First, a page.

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Discus Food

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To get healthy discus you should try to provide a nourishing and varied diet for them. An example would be to feed them homemade discus food mixes, frozen adult artemia (preferably nutrient enriched), frozen black mosquito larvae, frozen white mosquito larvae, frozen daphnia, fresh chopped earthworms and different types of dry foods, especially Tetra Discus Bits and Aquatic Nature Discus Excel Granules, but also a few other flake, pelleted and granulated foods can be used.

Compared to "ordinary" aquarium fish species, discus need more protein in their diet to grow well. Discus should be kept in a tank with higher temperature than normal fish and this will increase their metabolism. You should feed them more often than normal aquarium fishes, especially when they are young. It is good to have as a rule of thumb to try to make sure that the discus always have their bellies filled with food during daytime. Also make sure that the discus get enough fibre so that they don't get constipated.

When you feed a lot it also means a lot of feces and waste substances in the aquarium. Because discus are sensitive to this you should make water changes often, and during the water changes you should vacuum out the dirt and any food leftovers that there may be (but try to not overfeed, then there won't be any food leftovers). One other way of getting rid of food leftovers is to have, for example, Corydoras or Bristlenose Catfishes in the discus aquarium that eat the food leftovers on the bottom of the aquarium.

Some foods that I DON'T recommend for discus are:

  1. Aquatic worms, for example tubifex or blackworms. Discus like to eat them, but these worms usually live in dirty waters and can contain parasites, heavy metals, toxins and so on, that can be harmful to the discus. This also applies to the frozen and freeze dried types. The aquatic worms usually also have a very high fat content. But if you have a safe contagiousfree source I can't deny that they could be a good treat for the discus.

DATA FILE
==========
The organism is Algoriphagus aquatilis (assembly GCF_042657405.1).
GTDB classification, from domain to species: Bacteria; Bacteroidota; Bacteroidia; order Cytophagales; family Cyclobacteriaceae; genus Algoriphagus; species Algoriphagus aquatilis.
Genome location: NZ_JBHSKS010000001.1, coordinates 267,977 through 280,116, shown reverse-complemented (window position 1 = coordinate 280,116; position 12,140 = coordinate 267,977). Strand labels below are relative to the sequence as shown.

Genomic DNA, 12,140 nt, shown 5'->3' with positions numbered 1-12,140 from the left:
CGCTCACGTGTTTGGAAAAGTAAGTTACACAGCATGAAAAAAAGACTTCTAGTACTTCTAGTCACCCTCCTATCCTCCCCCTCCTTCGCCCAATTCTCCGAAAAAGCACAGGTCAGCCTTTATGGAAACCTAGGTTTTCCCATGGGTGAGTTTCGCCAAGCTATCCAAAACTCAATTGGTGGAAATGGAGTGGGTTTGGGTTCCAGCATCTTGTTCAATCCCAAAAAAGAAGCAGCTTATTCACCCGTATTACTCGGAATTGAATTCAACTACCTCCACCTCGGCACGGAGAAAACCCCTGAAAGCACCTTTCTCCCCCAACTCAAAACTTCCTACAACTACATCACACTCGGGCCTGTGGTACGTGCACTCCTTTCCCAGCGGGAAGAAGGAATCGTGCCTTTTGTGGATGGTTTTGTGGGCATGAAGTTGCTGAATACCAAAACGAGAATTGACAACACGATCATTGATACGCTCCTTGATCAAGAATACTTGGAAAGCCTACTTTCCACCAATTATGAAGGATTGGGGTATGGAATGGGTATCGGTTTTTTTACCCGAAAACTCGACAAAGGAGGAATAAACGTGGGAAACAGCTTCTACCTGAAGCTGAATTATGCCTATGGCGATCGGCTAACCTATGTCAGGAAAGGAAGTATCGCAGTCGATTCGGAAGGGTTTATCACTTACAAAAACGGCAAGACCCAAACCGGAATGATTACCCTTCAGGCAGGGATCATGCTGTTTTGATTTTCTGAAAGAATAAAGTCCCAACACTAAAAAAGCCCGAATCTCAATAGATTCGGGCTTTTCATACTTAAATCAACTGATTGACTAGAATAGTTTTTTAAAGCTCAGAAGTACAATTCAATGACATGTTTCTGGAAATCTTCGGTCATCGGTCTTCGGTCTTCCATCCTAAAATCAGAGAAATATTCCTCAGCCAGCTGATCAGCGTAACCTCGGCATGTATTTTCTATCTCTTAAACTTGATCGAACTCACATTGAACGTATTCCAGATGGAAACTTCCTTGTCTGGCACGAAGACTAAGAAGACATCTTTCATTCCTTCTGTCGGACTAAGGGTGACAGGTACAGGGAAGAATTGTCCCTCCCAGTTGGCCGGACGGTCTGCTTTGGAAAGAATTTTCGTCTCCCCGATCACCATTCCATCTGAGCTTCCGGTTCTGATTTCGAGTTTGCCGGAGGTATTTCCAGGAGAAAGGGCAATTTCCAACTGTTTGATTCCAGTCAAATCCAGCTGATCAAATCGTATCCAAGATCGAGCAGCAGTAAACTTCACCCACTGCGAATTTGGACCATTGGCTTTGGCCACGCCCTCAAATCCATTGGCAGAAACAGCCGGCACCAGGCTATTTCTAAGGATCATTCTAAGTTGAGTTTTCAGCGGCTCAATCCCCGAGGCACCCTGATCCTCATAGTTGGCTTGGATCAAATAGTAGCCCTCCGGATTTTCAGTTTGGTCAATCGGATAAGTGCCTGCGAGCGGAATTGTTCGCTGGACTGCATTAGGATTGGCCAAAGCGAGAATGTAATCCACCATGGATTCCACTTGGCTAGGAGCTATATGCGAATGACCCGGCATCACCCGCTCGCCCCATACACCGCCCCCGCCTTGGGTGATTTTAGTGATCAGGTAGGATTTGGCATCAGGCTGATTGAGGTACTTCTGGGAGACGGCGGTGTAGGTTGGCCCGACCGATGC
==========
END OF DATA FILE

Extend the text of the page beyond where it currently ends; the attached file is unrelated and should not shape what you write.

2. Bloodworms, also known as red mosquito larvae. Even though discus usually love to eat bloodworms these bloodworms are not even half as nourishing as most of the types of food mentioned earlier in this article. The bloodworms can also contain parasites and heavy metals, etc. (Hikari's triple sterilized bloodworms are the only ones that are said to be "safe" regarding parasites). The exoskeleton of the bloodworms can also get stuck in the intestines of small discus. Personally I also have another reason not to feed my discus bloodworms since I'm allergic to bloodworms. If I get in physical contact with them I get rashes and a horrible itching for several hours, and if I happen to have been in contact with bloodworms with my hands and then rub my eyes with my hand it hurts like #"@$* for several hours and I can hardly see anything during that time. In my opinion the only time when it is adviseable to feed bloodworms is if the discus won't eat anything else you give them, and then you should try to wean them off the bloodworms.

Discus (especially older individuals) can be hard to convince to eat new types of food that they are not used to, because they seem to prefer to stick to what they know and don't like to try anything new. I have some different tricks to make the discus eat new foods without starving them as some people do.

  1. Feed small amounts of the new food as the first meal of the day every morning until they accept it. In the morning (after they have been given time to wake up) they are most hungry since they haven't eaten anything for the whole night. (Later in the day and in the evening you can feed them the foods that they are already used to.)
  2. If the new food sinks, give some of a sinking food that they already accept, so that the discus pick at the bottom and that way also discover and try the new food. The same goes for new floating foods, try feeding it together with a floating food that they already accept. The same thing goes for foods that circle around in the water, move, have a specific colour, size, etc. Just try to feed them the new food together with some similar food that they already know.
  3. If they are used to a type of food mix you can mix some of the new food into some of the food mix. When the discus eat the mix that also contains the new food, they more easily learn to accept the taste of it.
  4. The younger the discus are, the easier it is to get them to accept new foods. That is, if you buy discus, it's an advantage if they have been fed a varied diet with several types of foods, because then they are already accustomed to these types of foods and also variation.



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